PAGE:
Stocks lose opening rally to finish with losses

Stocks lose opening rally to finish with losses
© BRYAN R. SMITH/AFP/Getty Images

Stocks swiftly reversed from a Monday rally after another weekend of record-breaking novel coronavirus cases, stretching steady gains deeper into the pandemic.

The Dow Jones Industrial Average had gained more than 400 points shortly after 11 a.m. EDT on Monday, rising 1.5 percent. The Nasdaq composite rose 1.7 percent and the S&P 500 index rose 1.3 percent.

But by the closing bell, the Dow had lost all but 10 points of its Monday morning gain while the S&P and Nasdaq finished with losses of 0.9 percent and 2 percent, respectively.


Some market experts attributed the morning rise to the Food and Drug Administration announcing it would fast-track two potential vaccines for the novel coronavirus from Pfizer and German firm BioNTech. Traders may also be piling into stocks ahead of second quarter earnings reports from companies that may give optimistic outlooks for the second half of the year.

The reversal was led by a sharp decline in tech stocks that had rallied steadily over the past two weeks, driving the Nasdaq to record highs.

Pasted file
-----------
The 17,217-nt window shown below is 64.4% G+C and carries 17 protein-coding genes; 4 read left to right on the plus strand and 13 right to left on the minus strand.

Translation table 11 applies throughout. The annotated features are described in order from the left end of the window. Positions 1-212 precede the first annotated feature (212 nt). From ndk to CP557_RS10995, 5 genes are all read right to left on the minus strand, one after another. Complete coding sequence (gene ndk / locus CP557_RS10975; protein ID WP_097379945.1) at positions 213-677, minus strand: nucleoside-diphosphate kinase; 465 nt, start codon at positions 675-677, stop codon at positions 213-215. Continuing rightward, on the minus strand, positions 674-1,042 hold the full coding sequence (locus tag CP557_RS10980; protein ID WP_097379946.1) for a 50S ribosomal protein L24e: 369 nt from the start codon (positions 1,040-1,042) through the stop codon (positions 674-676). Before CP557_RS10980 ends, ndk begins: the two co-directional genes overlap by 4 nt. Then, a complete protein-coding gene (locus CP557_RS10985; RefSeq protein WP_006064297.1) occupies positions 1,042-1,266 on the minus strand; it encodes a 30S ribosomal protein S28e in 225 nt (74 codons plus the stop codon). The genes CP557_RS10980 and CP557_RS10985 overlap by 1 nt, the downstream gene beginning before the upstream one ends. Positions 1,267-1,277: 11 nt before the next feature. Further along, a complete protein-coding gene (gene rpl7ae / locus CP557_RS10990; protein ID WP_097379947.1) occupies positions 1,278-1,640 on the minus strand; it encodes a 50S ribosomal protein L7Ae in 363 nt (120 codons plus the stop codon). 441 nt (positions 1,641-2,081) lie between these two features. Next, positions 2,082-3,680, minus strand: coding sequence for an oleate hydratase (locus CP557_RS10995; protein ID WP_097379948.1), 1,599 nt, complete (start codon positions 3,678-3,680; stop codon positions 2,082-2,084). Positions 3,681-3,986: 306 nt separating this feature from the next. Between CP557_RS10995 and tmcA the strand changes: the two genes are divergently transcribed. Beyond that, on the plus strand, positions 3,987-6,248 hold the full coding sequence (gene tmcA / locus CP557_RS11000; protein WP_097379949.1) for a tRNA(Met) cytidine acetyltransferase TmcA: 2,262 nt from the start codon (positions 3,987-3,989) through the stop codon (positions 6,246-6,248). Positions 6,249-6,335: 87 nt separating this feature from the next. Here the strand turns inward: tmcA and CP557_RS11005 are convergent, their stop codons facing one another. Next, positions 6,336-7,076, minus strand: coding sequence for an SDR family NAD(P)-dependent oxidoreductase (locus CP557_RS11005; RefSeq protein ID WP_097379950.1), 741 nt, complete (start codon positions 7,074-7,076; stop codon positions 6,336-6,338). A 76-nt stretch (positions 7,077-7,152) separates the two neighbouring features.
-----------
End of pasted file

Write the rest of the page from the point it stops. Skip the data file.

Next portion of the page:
Monday’s wild swing comes after surge of the novel coronavirus pushed some hard-hit states beyond records for the most cases reported in a day. 

Florida recorded more than 15,000 new COVID-19 cases Sunday, the highest single-day increase any state has experienced during the pandemic, breaking a record of 11,694 set by California last week.

Nationwide, 43 states have seen the number of cases confirmed on an average day increase in the last two weeks, and 29 states have seen hospitalizations increase. The surge has forced 80 percent of intensive care beds to be occupied in Alabama, Arizona and Georgia.

The widespread second wave of COVID-19 has raised difficult questions and choices that could have profound effects on the fight against the health crisis and the economic downturn it caused.

Teachers and the Trump administration are locked in a battle over how quickly to open schools and threats from the president to withhold federal funds from districts that remain closed. Reopening schools quickly could allow more parents to return to work, but could accelerate the spread of the virus even though it appears to pose less risk to children.

Business advocates and unions are also ramping up pressure on states to boost enforcement of mask mandates to protect vulnerable workers and reduce the need of future lockdowns. 

Updated 5:41 p.m.